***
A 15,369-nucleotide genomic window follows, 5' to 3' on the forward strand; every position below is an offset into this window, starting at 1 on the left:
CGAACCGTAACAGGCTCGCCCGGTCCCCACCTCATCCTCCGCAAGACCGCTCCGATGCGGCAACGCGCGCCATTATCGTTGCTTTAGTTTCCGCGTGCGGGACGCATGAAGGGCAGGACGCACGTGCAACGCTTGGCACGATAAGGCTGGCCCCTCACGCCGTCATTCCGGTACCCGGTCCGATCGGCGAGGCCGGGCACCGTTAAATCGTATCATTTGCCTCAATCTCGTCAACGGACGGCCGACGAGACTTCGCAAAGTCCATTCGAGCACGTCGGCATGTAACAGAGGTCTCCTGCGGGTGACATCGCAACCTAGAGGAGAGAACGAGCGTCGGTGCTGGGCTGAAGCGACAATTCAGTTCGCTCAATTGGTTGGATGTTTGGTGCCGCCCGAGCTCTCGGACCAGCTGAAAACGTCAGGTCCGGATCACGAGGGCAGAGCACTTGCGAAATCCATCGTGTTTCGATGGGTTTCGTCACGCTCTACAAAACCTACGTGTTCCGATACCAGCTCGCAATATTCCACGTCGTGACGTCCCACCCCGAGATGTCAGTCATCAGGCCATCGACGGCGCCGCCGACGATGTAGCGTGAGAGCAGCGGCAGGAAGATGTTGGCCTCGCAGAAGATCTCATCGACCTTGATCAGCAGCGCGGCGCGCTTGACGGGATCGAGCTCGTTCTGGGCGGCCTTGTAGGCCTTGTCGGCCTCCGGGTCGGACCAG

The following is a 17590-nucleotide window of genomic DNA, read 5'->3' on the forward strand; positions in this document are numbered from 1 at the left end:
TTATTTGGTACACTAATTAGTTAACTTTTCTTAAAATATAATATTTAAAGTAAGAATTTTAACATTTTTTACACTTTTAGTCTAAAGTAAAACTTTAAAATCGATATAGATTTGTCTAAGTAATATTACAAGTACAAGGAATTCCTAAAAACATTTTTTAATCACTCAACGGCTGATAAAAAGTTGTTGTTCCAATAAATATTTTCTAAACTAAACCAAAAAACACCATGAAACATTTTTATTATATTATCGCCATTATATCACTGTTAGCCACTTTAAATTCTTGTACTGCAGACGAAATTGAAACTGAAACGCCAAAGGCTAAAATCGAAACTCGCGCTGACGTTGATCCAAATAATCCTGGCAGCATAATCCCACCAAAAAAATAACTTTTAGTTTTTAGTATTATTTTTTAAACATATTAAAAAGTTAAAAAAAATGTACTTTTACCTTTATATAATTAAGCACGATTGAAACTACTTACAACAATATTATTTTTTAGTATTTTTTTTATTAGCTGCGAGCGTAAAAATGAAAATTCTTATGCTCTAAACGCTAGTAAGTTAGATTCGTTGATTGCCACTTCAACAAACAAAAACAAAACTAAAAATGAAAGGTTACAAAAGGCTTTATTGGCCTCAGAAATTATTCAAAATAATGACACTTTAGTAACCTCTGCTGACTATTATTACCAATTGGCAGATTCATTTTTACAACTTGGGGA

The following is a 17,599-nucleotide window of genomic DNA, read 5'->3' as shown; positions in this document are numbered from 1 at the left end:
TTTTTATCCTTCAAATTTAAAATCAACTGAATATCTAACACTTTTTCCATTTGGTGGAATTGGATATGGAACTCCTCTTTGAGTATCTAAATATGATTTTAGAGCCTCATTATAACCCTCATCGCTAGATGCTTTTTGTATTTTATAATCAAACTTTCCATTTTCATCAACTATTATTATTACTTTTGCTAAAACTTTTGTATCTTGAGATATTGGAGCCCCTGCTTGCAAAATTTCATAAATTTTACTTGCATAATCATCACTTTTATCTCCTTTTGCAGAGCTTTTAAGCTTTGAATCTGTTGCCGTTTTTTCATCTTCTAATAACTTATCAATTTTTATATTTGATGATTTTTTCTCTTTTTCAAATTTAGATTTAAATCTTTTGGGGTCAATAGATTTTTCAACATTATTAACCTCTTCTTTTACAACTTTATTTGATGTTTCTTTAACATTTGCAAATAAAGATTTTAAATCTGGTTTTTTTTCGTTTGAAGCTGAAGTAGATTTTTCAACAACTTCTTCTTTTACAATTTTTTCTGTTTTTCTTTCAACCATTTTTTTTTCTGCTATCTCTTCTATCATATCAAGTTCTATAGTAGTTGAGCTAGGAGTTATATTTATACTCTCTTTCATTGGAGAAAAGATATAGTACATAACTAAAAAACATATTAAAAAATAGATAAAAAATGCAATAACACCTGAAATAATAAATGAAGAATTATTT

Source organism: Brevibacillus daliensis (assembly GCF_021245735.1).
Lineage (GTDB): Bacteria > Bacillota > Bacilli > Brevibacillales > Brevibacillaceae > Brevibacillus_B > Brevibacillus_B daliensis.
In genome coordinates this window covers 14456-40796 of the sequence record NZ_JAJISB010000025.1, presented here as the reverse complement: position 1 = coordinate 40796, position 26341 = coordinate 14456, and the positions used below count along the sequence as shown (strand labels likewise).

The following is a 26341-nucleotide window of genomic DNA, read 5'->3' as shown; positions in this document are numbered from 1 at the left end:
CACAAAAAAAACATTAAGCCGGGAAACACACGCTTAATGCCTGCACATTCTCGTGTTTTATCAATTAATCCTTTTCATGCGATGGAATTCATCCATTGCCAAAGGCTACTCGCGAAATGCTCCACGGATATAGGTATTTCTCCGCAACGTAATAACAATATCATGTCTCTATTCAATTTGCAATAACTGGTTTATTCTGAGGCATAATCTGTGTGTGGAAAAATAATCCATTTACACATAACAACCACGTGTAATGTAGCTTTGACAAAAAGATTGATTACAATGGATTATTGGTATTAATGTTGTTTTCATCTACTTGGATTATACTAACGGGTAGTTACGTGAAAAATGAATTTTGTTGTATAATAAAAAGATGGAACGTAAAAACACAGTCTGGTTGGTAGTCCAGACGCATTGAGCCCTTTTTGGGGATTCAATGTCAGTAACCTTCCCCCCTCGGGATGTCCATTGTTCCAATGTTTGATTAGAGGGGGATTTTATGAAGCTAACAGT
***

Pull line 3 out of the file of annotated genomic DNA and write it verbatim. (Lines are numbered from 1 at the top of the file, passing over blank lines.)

The following is a 17590-nucleotide window of genomic DNA, read 5'->3' on the forward strand; positions in this document are numbered from 1 at the left end: